This year of the priest is a time for us, the religious and faithful, to also be renewed. It is a time for us to examine our hearts and renew our appreciation of this merciful Gift from the Heart of our Savior. Perhaps we need to ask ourselves some probing questions and allow the Holy Spirit to convict us of the ways we need to grow.
With that disposition, let us consider: how do we “receive” the priesthood, and more specifically, our priests? Do we hear and reverence, in the words and person of the priest, Jesus who is giving Himself to us in them?
With what “eyes” do we behold them? Do we look upon them with eyes of faith, those eyes that reveal to us the mystery of the Presence of Christ in the Eucharist, causing us to look beyond the external appearance to what is truly there? Or do we perhaps use other “eyes” that cannot, or will not, see beyond the humanity of the priest, and particularly that “humanity” that may clash with our own?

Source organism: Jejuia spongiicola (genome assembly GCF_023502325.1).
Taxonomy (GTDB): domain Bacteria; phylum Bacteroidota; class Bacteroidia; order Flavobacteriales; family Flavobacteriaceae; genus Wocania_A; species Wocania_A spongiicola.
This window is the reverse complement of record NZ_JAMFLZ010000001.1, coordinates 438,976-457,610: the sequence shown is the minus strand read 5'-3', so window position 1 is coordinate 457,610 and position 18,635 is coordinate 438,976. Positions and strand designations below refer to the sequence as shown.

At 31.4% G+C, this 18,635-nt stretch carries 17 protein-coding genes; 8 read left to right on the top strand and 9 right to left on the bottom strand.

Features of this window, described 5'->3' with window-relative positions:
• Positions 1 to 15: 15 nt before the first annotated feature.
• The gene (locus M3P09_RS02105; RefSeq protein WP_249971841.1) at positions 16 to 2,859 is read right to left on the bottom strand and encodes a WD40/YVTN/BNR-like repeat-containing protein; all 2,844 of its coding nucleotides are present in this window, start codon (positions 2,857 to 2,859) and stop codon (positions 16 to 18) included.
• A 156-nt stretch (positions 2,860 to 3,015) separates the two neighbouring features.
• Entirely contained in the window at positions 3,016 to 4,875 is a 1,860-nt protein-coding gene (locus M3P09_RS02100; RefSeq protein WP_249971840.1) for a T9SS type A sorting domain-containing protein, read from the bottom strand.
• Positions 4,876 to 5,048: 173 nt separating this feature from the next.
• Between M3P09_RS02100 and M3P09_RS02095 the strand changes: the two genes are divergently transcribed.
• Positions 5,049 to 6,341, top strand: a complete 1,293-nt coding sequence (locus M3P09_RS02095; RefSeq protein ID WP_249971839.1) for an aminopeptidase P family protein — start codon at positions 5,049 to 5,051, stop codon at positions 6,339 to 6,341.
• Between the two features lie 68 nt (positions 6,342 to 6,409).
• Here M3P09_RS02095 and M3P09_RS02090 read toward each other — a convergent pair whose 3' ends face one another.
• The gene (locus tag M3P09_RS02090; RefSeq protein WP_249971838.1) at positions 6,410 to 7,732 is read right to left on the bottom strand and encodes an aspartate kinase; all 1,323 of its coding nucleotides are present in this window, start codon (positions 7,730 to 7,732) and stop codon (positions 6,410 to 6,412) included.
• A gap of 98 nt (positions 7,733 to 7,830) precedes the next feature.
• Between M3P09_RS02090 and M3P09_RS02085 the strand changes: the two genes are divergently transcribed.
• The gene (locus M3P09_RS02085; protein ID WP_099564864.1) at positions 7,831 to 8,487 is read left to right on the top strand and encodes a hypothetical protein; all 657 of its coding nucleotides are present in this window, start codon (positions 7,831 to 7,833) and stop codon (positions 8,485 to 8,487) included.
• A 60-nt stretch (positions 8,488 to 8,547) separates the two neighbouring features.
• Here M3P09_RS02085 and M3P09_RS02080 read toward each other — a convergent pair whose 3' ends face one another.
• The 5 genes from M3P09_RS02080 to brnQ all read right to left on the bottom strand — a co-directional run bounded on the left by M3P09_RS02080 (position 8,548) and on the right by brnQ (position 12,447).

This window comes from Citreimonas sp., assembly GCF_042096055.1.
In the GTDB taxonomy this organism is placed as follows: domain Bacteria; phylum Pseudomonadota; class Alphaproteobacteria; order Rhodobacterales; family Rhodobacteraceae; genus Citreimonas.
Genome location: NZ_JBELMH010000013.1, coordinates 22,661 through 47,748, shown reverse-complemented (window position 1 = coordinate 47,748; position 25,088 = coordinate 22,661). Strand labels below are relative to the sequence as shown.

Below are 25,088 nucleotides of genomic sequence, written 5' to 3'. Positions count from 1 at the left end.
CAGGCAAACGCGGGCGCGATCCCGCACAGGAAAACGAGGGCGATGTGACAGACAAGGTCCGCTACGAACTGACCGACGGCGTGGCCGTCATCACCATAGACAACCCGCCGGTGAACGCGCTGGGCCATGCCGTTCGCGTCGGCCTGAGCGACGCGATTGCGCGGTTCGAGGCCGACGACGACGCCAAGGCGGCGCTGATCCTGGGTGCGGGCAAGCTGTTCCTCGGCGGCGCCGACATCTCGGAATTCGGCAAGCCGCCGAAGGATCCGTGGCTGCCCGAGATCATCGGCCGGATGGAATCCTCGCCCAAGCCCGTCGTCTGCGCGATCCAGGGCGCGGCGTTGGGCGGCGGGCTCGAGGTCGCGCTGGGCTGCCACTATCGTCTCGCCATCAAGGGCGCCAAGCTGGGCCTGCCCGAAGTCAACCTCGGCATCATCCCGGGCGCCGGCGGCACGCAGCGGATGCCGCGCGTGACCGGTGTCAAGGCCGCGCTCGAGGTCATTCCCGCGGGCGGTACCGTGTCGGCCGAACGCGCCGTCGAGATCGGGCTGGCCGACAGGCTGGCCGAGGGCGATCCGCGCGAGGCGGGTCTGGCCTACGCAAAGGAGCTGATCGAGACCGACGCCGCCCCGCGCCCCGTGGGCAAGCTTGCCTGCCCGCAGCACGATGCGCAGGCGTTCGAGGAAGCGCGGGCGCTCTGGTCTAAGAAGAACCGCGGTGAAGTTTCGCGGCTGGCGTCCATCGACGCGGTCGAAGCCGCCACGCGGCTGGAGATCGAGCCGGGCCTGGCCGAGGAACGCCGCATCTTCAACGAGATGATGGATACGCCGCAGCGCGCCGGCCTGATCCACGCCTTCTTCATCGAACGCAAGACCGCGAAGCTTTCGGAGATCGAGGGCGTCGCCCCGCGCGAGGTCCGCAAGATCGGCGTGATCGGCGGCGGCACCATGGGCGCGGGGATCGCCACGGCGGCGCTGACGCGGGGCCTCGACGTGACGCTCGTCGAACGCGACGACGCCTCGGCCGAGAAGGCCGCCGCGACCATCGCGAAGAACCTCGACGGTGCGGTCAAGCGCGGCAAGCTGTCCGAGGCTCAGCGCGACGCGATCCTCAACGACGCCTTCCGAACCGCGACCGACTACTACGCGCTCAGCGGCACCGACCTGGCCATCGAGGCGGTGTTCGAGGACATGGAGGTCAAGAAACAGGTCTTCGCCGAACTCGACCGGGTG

Is there, at this moment, a priest that I can think of, that I regularly criticize? Are there priests in my life that I have complained about, disliking this or that about what they done or said?
When we are in Adoration or when we receive Holy Communion, it would be a sad and pitiable reception if we thought only about accidence of the Eucharist, that is the color of the host or the taste of the wine. It would be a miserable waste if we considered the Gift of the Eucharist as only some special bread that does nothing but dissolve in our mouth, and cannot even satisfy physical hunger. Can we not, in all honesty, admit that there are times (perhaps more than we are comfortable confessing) when we do get caught up in examining and reacting to the “accidental qualities” of our priests: this one’s voice, that one’s homilies, this ones’ manners, that one’s inability to run the parish, manage finances, etc. etc. Don’t we at times consider the priest merely as one to “fulfill our needs” and conclude that he barely can do even that?